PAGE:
The fact that autistic people may respond to social cues in a way that does not match neurotypical expectations does not mean their responses are incorrect or lack empathy.
Current research states that, like neurotypical people, levels of empathy vary between autistic individuals.
According to a
The “intense world theory” states that certain brain regions are overactive in autistic people, which may magnify their sensory experiences.
This theory suggests autistic people might experience sensory and information overload that can lead to significant fear and anxiety about social stimuli.
Doctors diagnose ASD
Research suggests there may be some differences in autistic traits between males and females. For example, a
The “extreme male brain theory” suggests that autistic people of all genders may have a more “male” brain, wired to rationalize rather than empathize.
A large research study from 2018 tested the extreme male brain theory in over half a million people. The researchers suggest that, on average:
- females were more empathetic
- males were more systems-oriented
- autistic people show a more “masculinized” profile
However, this theory is based on gender stereotypes and may be affected by how people receive different kinds of socialization according to gender. As such, the results may not reflect inherent differences between genders in autistic and neurotypical people.
Alexithymia is a personality trait that means a person has difficulty expressing or identifying emotions.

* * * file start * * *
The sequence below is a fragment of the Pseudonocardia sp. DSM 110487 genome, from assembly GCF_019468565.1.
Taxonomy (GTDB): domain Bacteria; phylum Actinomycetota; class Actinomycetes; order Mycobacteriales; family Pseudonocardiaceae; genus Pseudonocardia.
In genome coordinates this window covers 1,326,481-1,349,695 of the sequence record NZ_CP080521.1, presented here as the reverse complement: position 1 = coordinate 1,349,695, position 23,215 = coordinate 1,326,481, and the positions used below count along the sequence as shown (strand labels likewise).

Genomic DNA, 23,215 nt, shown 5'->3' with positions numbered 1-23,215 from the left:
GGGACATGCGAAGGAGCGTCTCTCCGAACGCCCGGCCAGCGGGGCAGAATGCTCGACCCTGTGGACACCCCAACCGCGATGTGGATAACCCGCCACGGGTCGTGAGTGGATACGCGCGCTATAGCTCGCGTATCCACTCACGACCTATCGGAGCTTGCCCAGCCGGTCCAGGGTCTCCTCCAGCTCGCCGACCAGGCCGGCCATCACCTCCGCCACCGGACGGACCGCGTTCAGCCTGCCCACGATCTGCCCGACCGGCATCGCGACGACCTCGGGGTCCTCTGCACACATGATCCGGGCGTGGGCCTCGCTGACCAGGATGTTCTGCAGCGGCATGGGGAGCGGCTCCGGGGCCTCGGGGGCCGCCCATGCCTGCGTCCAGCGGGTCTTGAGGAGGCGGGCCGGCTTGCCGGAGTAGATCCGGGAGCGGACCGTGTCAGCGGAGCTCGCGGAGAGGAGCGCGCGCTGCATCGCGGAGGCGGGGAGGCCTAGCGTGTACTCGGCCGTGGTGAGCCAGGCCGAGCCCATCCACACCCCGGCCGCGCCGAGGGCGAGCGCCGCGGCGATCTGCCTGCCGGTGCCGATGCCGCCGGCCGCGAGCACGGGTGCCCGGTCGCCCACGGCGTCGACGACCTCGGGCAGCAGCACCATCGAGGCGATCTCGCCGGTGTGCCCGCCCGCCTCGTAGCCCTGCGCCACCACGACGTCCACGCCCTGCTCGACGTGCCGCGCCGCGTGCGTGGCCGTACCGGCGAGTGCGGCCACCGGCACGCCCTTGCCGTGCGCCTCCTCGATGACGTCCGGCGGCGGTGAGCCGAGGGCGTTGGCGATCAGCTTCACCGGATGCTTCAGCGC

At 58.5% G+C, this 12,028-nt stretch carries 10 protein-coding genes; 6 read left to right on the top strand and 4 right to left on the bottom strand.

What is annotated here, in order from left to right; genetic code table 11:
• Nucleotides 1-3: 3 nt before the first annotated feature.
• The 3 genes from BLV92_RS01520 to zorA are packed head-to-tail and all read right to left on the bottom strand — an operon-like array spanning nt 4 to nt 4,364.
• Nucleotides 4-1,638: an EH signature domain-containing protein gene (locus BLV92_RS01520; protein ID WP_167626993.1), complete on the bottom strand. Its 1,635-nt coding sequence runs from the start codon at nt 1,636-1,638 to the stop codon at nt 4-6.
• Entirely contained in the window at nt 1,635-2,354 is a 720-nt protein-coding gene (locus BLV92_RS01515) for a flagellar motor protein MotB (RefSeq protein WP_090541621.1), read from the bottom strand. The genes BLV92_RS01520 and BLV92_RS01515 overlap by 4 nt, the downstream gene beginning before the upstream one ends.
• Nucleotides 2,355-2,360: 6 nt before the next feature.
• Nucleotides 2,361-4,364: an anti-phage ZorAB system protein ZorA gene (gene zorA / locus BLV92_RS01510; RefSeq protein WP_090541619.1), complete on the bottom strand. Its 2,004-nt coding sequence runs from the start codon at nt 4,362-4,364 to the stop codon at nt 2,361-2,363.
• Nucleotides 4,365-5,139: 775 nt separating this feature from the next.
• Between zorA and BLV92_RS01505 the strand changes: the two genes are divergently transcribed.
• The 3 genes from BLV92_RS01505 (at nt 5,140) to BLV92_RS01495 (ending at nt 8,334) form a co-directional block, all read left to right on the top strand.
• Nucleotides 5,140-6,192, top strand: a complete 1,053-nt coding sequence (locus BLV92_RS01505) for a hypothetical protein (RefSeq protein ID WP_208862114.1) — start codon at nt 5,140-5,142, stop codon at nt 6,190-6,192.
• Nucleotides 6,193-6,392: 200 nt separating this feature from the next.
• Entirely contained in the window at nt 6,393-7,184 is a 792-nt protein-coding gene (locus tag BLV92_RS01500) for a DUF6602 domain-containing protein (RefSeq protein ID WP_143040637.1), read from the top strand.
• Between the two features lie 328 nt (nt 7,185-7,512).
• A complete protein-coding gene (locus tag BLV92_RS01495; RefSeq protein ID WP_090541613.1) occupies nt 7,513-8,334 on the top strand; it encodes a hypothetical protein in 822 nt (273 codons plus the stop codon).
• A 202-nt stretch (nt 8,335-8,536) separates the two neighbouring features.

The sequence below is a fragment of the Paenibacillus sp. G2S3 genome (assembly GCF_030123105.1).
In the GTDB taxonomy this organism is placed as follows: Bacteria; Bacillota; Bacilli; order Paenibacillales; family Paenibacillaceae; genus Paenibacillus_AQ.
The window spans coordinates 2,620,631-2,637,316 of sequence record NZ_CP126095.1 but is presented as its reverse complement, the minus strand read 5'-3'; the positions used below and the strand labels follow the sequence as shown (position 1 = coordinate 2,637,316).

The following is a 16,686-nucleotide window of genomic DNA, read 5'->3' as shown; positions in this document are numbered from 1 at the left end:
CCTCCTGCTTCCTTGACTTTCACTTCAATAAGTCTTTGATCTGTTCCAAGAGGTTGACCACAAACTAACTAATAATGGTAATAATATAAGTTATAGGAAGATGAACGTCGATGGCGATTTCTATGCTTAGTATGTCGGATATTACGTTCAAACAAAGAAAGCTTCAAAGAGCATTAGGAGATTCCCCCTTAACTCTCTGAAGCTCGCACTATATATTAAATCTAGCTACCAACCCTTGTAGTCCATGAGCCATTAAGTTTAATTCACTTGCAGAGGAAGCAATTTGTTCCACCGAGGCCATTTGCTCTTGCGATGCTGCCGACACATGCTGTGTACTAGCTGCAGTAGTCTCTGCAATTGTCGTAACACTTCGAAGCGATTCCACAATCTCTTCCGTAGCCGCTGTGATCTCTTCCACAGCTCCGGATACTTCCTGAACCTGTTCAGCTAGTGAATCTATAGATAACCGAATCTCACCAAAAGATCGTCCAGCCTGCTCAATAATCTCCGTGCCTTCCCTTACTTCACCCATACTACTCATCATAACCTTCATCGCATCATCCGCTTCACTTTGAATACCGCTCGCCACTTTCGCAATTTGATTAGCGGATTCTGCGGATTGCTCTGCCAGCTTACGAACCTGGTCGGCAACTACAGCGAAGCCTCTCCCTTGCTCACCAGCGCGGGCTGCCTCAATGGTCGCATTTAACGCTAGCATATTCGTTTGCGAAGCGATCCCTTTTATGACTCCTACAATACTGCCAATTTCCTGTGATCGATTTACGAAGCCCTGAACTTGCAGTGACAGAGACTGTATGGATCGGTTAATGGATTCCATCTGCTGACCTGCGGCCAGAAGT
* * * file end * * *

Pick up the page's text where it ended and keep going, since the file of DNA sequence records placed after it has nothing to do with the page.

People with alexithymia feel the same emotions as others but are less able to notice and understand their own emotions and the emotions of other people.
While not all autistic people have alexithymia, there appears to be an overlap. Research from 2018 suggests that
Though many people believe empathy to be an innate trait, studies suggest people can learn it to some extent.
After having weekly hour-long training for 8 weeks, autistic children who received theory of mind training had significantly higher levels of empathetic responsiveness than those without training.
- eye contact
However, further research is still necessary to investigate the effectiveness of equine therapy.
If a person thinks they or their child may be autistic, they may want to speak with a doctor or mental health professional.
Doctors and mental health professionals can perform tests to diagnose autism in both adults and children. They can also rule out other causes that might explain a person’s symptoms.
The following organizations provide resources and support for autistic people and their loved ones:
Though autistic people may respond to emotions and social cues differently than neurotypical people, this does not mean they lack empathy.
Just like neurotypical people, levels of empathy vary between autistic individuals. Around half of autistic people have alexithymia, which can lead to issues with empathy and understanding emotions.
A person who thinks they or their child may be autistic can speak with a mental health professional for more information and to work out next steps.